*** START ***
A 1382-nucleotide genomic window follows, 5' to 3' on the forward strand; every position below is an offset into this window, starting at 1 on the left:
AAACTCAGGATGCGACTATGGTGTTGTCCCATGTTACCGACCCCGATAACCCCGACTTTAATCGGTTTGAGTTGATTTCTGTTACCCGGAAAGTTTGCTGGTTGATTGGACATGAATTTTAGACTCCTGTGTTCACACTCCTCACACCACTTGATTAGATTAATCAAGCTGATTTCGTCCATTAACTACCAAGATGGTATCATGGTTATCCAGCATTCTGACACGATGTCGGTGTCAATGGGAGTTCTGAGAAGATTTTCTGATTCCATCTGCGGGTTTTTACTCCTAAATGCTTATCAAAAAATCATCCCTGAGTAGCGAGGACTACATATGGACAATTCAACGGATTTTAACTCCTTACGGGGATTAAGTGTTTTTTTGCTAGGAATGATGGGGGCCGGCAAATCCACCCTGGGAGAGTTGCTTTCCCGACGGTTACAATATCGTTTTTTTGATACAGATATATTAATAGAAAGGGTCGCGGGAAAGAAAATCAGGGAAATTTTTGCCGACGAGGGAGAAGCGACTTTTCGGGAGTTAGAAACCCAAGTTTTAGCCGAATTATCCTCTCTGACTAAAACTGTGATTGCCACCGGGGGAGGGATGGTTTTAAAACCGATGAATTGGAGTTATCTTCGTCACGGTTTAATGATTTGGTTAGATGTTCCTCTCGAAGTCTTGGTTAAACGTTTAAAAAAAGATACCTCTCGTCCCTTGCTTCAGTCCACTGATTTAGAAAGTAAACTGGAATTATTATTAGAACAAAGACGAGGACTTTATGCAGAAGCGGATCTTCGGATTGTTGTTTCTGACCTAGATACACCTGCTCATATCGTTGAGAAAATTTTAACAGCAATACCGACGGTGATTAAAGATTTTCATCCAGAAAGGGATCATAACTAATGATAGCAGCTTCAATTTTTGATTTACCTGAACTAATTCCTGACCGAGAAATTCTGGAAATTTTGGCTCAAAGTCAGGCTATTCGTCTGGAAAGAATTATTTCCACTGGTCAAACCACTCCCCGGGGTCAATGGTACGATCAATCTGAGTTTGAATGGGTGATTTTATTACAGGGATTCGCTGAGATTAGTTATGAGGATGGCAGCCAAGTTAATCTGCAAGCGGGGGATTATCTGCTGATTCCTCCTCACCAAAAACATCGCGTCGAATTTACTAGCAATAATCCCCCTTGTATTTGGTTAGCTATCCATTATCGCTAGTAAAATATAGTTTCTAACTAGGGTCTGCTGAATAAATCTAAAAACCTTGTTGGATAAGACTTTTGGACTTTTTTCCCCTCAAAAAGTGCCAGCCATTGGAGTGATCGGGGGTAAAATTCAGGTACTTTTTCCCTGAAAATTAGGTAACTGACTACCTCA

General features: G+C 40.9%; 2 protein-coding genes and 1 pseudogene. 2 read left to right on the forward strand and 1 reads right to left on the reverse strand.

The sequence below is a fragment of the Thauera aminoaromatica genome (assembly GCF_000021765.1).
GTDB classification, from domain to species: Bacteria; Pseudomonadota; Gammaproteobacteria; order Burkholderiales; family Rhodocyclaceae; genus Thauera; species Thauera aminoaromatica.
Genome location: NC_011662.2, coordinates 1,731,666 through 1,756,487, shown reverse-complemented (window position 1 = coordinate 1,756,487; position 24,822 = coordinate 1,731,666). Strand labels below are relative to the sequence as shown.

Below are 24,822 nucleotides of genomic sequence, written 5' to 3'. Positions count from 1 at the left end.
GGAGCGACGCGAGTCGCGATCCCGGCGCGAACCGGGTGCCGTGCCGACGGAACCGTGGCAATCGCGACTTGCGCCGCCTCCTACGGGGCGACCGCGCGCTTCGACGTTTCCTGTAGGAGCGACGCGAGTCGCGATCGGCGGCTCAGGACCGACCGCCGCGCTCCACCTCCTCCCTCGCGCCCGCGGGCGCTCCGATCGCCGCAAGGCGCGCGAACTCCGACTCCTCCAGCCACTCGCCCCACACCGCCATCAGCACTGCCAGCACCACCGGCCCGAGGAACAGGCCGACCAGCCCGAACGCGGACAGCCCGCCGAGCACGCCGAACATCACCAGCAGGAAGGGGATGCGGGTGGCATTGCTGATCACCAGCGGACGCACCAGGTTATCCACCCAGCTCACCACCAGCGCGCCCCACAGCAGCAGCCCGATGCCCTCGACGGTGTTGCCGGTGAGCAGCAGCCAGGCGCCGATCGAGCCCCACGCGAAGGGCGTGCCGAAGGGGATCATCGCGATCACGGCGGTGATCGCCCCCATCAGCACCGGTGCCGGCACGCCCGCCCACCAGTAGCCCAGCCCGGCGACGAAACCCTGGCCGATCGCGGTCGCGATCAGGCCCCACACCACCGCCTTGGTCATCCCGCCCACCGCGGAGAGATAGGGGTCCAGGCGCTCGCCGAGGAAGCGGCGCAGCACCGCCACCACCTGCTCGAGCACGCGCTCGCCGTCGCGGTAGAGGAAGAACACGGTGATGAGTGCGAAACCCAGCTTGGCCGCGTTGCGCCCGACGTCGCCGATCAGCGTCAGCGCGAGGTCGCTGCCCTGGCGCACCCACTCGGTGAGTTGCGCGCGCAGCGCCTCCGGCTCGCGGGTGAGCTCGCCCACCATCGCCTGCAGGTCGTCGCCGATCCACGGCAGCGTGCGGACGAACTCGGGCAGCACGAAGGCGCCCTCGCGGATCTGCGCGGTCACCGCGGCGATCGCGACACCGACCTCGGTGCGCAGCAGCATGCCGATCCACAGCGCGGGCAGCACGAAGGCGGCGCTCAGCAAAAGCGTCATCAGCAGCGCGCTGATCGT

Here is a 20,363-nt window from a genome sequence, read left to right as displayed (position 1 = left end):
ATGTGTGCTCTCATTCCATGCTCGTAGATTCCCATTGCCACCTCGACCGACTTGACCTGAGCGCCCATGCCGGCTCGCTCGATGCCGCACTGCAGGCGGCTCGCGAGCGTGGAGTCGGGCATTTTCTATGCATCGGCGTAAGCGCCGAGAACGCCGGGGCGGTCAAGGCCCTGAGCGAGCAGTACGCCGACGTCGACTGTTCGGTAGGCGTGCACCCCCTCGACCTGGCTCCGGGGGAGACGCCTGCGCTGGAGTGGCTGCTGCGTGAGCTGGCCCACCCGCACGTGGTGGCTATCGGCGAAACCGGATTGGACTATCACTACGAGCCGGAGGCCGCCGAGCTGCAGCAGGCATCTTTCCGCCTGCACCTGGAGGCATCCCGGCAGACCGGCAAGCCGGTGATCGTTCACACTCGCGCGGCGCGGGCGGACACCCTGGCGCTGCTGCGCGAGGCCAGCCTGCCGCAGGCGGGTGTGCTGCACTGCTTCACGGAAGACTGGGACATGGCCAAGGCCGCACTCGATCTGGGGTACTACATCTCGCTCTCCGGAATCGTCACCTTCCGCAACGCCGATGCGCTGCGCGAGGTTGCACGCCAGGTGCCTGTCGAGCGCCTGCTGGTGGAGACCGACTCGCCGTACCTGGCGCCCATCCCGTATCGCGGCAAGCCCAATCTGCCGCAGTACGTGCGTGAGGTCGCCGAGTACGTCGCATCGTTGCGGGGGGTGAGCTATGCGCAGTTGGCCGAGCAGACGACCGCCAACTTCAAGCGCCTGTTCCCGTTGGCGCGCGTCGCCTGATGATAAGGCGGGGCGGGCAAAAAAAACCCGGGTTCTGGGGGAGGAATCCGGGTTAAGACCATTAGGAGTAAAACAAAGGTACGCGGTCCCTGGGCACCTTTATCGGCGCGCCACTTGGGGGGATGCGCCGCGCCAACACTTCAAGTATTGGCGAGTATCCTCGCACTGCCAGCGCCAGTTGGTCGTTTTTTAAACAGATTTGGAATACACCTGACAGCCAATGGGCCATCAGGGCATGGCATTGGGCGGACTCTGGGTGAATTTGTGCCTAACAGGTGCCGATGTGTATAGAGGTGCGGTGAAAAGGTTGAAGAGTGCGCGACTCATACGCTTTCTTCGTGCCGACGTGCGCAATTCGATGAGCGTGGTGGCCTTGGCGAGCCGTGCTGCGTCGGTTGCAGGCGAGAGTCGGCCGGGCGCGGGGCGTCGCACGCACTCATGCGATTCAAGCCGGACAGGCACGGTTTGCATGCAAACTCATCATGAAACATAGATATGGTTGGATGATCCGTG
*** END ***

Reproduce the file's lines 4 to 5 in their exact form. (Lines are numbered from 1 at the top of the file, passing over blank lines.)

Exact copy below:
The sequence below is a fragment of the Thauera aminoaromatica genome (assembly GCF_000021765.1).
GTDB classification, from domain to species: Bacteria; Pseudomonadota; Gammaproteobacteria; order Burkholderiales; family Rhodocyclaceae; genus Thauera; species Thauera aminoaromatica.